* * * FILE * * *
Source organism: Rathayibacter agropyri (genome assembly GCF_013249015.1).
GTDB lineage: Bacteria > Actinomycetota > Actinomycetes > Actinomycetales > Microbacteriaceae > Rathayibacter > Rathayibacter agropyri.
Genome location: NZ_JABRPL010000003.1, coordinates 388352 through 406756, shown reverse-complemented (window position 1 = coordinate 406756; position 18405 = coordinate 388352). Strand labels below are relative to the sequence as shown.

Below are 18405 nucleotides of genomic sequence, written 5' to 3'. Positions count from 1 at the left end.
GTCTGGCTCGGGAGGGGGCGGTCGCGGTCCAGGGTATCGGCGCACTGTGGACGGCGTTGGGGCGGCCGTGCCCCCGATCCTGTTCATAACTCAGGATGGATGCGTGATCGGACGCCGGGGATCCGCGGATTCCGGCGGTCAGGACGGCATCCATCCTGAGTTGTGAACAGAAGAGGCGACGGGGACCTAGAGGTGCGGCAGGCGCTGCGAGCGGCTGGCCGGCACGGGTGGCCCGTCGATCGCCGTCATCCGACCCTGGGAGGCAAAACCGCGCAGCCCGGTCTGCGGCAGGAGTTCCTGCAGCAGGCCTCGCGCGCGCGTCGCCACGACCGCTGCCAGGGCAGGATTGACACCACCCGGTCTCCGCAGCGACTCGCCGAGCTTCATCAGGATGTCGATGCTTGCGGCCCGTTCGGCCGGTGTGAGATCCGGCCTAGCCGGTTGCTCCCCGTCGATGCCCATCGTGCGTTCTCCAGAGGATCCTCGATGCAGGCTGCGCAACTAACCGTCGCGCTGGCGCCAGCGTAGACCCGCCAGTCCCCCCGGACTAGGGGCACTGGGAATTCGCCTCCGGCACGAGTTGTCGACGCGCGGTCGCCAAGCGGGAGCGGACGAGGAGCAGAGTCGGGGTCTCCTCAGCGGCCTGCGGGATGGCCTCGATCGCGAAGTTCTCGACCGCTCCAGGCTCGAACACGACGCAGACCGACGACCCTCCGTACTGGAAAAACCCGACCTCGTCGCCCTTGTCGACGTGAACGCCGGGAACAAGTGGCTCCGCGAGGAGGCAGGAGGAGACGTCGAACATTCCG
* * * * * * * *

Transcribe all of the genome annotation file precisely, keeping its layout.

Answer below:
Source organism: Rathayibacter agropyri (genome assembly GCF_013249015.1).
GTDB lineage: Bacteria > Actinomycetota > Actinomycetes > Actinomycetales > Microbacteriaceae > Rathayibacter > Rathayibacter agropyri.
Genome location: NZ_JABRPL010000003.1, coordinates 388352 through 406756, shown reverse-complemented (window position 1 = coordinate 406756; position 18405 = coordinate 388352). Strand labels below are relative to the sequence as shown.

Below are 18405 nucleotides of genomic sequence, written 5' to 3'. Positions count from 1 at the left end.
GTCTGGCTCGGGAGGGGGCGGTCGCGGTCCAGGGTATCGGCGCACTGTGGACGGCGTTGGGGCGGCCGTGCCCCCGATCCTGTTCATAACTCAGGATGGATGCGTGATCGGACGCCGGGGATCCGCGGATTCCGGCGGTCAGGACGGCATCCATCCTGAGTTGTGAACAGAAGAGGCGACGGGGACCTAGAGGTGCGGCAGGCGCTGCGAGCGGCTGGCCGGCACGGGTGGCCCGTCGATCGCCGTCATCCGACCCTGGGAGGCAAAACCGCGCAGCCCGGTCTGCGGCAGGAGTTCCTGCAGCAGGCCTCGCGCGCGCGTCGCCACGACCGCTGCCAGGGCAGGATTGACACCACCCGGTCTCCGCAGCGACTCGCCGAGCTTCATCAGGATGTCGATGCTTGCGGCCCGTTCGGCCGGTGTGAGATCCGGCCTAGCCGGTTGCTCCCCGTCGATGCCCATCGTGCGTTCTCCAGAGGATCCTCGATGCAGGCTGCGCAACTAACCGTCGCGCTGGCGCCAGCGTAGACCCGCCAGTCCCCCCGGACTAGGGGCACTGGGAATTCGCCTCCGGCACGAGTTGTCGACGCGCGGTCGCCAAGCGGGAGCGGACGAGGAGCAGAGTCGGGGTCTCCTCAGCGGCCTGCGGGATGGCCTCGATCGCGAAGTTCTCGACCGCTCCAGGCTCGAACACGACGCAGACCGACGACCCTCCGTACTGGAAAAACCCGACCTCGTCGCCCTTGTCGACGTGAACGCCGGGAACAAGTGGCTCCGCGAGGAGGCAGGAGGAGACGTCGAACATTCCG